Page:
I'm throwing this post together at 10:30 at night (and I still have to squeeze in a shower), so I'm not going to take the time to tag individuals now - but keep an eye out on Twitter, because I might tag a few of you there!  I'm sticking with the same questions, because I like the ones Michelle came up with, so if you are tagged (or if you just want to) write a post or do a blog with the same questions I listed above!  I'd love to hear your answers!

What Is An Ugly Sweater?

I thought it would be fun to do a vlog talking a little more about our Ugly Sweater/Gender Reveal party tomorrow.  Specifically, about what an ugly sweater is.  Because apparently I stink at picking out ugly sweaters.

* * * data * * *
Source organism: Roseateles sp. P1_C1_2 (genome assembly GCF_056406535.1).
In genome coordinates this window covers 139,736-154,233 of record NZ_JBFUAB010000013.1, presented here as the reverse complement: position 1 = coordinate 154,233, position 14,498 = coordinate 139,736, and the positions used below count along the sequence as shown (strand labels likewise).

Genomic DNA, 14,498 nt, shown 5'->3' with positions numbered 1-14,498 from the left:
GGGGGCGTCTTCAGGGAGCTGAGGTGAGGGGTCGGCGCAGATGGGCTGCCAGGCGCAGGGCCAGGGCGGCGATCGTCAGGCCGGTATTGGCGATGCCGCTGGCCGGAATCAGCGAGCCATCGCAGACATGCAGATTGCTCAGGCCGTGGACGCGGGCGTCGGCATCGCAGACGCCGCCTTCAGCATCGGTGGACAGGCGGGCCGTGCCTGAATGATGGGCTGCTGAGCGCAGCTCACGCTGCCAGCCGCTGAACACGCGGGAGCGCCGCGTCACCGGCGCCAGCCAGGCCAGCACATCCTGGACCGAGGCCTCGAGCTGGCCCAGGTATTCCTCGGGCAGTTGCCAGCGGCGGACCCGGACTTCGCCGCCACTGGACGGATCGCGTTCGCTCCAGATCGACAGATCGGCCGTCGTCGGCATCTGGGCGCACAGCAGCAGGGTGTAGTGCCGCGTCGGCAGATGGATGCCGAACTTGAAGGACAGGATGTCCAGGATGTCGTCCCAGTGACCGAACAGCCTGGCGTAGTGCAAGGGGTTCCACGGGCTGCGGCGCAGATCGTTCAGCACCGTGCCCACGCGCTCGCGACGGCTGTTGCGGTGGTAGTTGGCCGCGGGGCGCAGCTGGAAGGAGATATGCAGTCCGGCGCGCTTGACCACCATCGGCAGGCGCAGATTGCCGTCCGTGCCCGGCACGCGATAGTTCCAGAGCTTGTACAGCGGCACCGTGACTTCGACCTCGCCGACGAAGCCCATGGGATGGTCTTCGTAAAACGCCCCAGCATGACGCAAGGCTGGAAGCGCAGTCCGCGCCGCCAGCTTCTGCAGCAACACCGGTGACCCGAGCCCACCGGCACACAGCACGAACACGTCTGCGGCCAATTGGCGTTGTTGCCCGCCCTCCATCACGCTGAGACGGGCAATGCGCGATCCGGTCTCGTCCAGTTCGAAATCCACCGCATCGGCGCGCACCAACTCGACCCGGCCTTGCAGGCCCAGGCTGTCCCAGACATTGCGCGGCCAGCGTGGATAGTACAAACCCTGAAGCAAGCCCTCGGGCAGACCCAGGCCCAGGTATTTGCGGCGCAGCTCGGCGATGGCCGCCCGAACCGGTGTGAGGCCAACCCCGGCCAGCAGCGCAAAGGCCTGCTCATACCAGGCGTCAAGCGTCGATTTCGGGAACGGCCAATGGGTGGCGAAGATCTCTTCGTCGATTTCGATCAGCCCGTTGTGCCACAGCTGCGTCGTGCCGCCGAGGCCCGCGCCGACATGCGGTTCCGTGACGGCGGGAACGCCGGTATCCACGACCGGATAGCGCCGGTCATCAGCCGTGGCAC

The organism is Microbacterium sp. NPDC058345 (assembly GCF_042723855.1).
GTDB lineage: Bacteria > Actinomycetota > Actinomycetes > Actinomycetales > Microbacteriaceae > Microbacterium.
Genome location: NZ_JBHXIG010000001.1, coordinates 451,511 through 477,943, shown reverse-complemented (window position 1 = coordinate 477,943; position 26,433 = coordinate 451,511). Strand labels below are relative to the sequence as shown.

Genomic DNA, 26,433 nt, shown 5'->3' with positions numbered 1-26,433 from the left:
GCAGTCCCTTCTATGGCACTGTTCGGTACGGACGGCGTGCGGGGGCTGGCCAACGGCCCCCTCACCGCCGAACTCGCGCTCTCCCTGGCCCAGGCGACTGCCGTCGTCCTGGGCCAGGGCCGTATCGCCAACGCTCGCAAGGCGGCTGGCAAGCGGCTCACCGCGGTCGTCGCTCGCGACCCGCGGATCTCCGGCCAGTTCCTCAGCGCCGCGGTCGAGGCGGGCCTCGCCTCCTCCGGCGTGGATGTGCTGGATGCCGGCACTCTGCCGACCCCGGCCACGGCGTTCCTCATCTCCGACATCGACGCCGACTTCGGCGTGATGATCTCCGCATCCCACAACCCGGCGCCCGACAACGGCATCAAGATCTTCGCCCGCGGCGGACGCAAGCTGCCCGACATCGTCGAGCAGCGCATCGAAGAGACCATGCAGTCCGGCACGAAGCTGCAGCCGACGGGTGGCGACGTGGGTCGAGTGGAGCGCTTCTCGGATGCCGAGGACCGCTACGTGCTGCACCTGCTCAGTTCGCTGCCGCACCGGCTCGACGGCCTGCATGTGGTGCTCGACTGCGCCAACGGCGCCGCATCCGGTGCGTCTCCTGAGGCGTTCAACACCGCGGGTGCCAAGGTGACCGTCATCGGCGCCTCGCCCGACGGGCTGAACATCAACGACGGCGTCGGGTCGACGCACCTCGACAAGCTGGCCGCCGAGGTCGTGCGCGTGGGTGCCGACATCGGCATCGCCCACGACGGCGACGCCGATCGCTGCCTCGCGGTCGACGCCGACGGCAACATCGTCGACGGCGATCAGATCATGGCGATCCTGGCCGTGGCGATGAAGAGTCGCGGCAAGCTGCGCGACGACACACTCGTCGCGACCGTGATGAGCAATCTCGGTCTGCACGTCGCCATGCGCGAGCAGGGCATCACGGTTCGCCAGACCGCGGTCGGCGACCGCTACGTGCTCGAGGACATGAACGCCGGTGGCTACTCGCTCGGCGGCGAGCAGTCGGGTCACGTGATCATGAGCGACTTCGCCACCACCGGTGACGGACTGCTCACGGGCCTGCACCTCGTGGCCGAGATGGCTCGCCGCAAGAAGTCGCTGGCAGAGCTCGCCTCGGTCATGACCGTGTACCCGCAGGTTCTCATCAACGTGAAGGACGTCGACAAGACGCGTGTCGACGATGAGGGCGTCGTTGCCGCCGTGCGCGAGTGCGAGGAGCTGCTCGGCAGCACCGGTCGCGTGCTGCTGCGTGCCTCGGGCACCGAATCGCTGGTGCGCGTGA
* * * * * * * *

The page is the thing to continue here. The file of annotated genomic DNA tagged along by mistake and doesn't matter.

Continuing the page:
I think I've decided that "ugly", when it comes to sweaters, is completely subjective.

However, I do happen to think the sweater I got for the party this year is a big winner!  I included it in the video, so watch and then tell me what you think: 




Will I win the contest with that sweater or not? 
What do you think makes an ugly sweater ugly?

Inquiring minds (in particular, mine) want to know.

Come back next week for the gender announcement and party recap!